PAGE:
In the notes to his Ballads and Songs of the Shanty-Boy, Rickaby points out several “parent” songs that served as models for songs made up by lumbermen. One such parent song is “The Lass of Dunmore.” Rickaby cites it as the model for “The Banks of the Little Eau Pleine” which was authored by Wausau, Wisconsin timber cruiser W.N. “Billy” Allen about the drowning of a raftsman in the Wisconsin Dells. Rickaby made the connection based on a version of the text of “The Lass of Dunmore” printed by Minnesota singer Mike Dean in his songster The Flying Cloud. No melody was ever collected from Dean for “The Lass of Dunmore” but the text does resemble that of the “Little Eau Pleine” and it turns out that the only other version of “The Lass of Dunmore” I know of was collected in Allen’s home province of New Brunswick in the 1960s. Amazingly, it shares its melody with versions of “Little Eau Pleine” collected by Rickaby from both Dean and Ed Springstad of Bemidji.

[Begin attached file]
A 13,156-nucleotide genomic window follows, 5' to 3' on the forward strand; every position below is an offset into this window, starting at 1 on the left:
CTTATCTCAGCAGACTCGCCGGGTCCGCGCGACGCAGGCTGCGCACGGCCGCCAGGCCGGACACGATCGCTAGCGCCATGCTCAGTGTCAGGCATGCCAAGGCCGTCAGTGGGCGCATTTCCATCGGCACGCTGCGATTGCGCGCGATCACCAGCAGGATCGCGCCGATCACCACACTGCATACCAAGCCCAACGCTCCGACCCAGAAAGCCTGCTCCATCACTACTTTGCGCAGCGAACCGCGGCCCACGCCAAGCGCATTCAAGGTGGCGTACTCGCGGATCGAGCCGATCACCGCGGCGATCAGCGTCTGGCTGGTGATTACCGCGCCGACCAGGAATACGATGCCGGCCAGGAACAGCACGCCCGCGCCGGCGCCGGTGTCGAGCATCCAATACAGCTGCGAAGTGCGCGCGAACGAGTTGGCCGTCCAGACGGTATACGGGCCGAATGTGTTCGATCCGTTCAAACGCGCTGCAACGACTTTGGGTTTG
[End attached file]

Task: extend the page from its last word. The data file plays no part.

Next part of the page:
Here I have married Dean’s text for “The Lass of Dunmore” with his melody used for “The Banks of the Little Auplaine” as recorded by Robert Winslow Gordon in 1924 from Dean’s singing.

[1] Rickaby, Franz Lee. Ballads and Songs of the Shanty Boy.  1926:xxv